Increased availability of COVID-19 vaccines and falling infection rates hold the promise of a return to typical summer activities, said Mark McClellan of Duke University.
“We should see a lot of progress on reopening in the summer,” McClellan told reporters Thursday. “It will be a good opportunity to test out how much we can start going back to going to sporting events and concerts.”
McClellan, director of the Margolis Center for Health Policy at Duke, anticipated that Pfizer and Moderna vaccines will soon be approved for adolescents, which would help contain outbreaks in fall and winter.
There are some unknowns, including how far variants are spreading.
The United States doesn’t have a good system for finding variants of the virus that causes COVID-19, McClellan said. As a result, most states don’t know how many people have been infected with them.
The CDC announced this week that it is working to increase the number of specimens that have their genetic codes examined, a process called sequencing, as part of a national surveillance program.
“This is a technology we have in place and can apply widely,” he said. “We just need to get the infrastructure in place.”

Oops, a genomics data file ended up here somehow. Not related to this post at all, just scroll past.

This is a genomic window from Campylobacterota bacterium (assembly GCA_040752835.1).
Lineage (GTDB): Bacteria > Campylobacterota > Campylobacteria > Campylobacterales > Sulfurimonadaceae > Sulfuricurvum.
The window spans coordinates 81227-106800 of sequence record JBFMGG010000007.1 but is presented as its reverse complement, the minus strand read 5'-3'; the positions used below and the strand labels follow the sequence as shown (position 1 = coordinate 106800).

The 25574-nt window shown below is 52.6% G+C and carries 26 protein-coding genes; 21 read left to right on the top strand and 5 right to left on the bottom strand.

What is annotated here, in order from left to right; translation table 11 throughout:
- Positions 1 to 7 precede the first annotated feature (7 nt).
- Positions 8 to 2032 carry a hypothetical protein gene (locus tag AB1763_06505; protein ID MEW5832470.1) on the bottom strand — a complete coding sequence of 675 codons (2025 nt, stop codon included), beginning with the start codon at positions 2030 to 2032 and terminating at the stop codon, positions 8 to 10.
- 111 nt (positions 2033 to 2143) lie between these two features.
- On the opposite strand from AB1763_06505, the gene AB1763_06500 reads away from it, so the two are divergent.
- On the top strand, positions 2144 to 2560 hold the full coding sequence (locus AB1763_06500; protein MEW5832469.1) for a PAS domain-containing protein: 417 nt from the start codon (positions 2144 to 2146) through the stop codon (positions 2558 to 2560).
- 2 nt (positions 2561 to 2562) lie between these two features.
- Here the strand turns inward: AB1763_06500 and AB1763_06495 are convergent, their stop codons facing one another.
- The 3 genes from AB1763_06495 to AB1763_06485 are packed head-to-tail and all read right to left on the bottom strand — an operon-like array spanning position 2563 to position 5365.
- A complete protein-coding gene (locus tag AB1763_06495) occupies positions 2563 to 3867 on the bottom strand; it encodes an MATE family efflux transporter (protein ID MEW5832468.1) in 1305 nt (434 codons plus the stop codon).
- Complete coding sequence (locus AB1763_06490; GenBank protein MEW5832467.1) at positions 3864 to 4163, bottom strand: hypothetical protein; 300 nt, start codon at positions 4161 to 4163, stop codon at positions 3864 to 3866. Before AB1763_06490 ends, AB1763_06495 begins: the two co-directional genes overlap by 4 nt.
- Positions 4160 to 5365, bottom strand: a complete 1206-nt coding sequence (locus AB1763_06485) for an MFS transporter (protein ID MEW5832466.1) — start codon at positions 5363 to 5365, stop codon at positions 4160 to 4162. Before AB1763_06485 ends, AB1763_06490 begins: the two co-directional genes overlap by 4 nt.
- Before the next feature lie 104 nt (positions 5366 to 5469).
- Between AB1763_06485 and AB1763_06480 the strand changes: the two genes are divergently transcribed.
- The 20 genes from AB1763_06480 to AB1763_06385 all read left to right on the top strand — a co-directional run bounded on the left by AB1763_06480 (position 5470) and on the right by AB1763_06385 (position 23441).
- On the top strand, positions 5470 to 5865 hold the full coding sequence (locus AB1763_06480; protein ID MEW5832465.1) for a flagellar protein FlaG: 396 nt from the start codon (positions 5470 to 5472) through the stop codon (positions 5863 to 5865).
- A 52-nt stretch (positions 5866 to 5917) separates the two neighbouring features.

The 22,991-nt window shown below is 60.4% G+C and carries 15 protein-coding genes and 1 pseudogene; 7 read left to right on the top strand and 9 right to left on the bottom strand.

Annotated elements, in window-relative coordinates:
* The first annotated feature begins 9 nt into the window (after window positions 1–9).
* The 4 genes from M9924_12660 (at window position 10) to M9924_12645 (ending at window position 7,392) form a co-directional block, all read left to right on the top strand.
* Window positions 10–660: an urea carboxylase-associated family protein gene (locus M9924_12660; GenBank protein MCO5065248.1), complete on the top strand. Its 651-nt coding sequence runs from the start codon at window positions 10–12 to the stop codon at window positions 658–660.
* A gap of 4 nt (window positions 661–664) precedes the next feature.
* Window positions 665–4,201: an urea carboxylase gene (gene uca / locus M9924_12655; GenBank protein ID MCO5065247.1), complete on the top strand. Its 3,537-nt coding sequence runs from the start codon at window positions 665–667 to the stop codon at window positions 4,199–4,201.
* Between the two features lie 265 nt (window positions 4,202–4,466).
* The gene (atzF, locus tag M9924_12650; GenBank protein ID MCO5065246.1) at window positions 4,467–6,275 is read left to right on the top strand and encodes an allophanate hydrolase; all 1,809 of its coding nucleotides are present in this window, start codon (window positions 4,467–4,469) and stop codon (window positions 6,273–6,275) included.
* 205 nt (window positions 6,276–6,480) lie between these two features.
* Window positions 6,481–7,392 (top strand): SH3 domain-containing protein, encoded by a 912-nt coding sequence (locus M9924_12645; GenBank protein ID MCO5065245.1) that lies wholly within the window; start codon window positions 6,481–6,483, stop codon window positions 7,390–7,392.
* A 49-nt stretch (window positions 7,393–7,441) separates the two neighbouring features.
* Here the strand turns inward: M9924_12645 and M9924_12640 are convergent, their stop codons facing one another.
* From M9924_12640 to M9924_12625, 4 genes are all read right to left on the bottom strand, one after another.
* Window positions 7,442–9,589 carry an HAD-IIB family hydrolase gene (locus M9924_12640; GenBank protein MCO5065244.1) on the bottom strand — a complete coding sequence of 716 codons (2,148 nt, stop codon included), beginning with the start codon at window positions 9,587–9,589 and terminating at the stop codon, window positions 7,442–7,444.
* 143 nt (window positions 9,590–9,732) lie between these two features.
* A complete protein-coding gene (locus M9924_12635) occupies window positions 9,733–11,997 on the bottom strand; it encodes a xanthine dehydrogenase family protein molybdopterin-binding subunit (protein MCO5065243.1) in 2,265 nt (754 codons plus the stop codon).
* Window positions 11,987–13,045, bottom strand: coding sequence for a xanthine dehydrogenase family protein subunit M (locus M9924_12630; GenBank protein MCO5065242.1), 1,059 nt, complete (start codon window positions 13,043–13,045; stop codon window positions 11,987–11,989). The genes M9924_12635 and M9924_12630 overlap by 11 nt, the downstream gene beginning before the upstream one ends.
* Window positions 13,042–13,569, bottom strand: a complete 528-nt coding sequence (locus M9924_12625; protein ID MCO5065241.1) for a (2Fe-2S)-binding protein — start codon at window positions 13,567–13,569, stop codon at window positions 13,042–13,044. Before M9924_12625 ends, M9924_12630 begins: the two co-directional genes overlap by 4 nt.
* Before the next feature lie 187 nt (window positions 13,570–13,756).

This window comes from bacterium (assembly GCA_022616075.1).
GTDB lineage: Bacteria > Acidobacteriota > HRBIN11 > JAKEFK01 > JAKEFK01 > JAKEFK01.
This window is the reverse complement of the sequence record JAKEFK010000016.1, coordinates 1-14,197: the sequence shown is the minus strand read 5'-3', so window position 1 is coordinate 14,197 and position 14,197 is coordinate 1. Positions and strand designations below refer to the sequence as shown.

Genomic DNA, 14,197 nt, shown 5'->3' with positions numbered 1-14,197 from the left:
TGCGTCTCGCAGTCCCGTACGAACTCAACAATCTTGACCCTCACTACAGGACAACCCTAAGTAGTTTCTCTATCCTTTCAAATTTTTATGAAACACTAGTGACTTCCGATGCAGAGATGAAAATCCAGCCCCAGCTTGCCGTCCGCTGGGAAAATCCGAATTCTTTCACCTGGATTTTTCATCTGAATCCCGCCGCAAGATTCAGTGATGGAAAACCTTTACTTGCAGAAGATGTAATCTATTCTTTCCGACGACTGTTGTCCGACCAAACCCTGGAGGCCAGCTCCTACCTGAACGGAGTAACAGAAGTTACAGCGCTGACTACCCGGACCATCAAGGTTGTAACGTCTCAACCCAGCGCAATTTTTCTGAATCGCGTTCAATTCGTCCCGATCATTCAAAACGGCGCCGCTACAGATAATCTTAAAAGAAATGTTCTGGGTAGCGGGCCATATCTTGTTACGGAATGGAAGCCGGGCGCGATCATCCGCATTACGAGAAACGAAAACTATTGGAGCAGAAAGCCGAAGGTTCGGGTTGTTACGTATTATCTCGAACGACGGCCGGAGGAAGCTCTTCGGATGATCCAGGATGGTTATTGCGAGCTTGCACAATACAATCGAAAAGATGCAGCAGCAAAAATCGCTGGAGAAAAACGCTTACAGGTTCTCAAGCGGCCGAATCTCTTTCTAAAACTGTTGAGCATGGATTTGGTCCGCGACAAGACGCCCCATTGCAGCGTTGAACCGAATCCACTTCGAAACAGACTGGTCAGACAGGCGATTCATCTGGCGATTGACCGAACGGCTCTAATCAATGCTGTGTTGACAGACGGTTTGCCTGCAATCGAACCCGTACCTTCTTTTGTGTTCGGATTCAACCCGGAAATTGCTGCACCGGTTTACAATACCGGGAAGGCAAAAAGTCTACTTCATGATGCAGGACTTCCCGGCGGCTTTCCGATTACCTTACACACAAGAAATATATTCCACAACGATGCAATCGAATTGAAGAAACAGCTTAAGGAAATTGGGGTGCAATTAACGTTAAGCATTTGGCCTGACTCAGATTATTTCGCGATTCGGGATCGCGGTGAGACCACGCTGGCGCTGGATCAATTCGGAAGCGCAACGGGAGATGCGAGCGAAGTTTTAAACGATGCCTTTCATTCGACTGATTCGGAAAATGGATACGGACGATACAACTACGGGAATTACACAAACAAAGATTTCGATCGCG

The CDC says that the variant first identified in the United Kingdom has been responsible for 40 of North Carolina’s COVID-19 cases, and the variant first identified in South Africa was responsible for three of the state’s cases. The CDC says that these variants are more easily spread, and that the variant identified in the United Kingdom likely makes people sicker.
The increased pace of vaccinations in the country has slowed the spread of variants.
“The more people get vaccinated, the fewer opportunities there are for the virus to spread,” McClellan said. That means the virus doesn’t get a chance to create more copies of itself and there are fewer opportunities for variants to emerge.
North Carolina has seen a big decline in new COVID-19 cases since peaks in December and January, though the numbers of new cases reported daily has started to level off. COVID-19 hospitalizations dipped below 1,000 this week for the first time in months.
Gov. Roy Cooper said this week that he anticipated that every adult in the state would be eligible to receive COVID-19 vaccinations by early May.
The country will need to continue to monitor for variants and determine whether they respond to vaccines, and whether people infected with those variants respond to therapies, McClellan said.
“I do think we’re going to have to be vigilant for a while,” he said.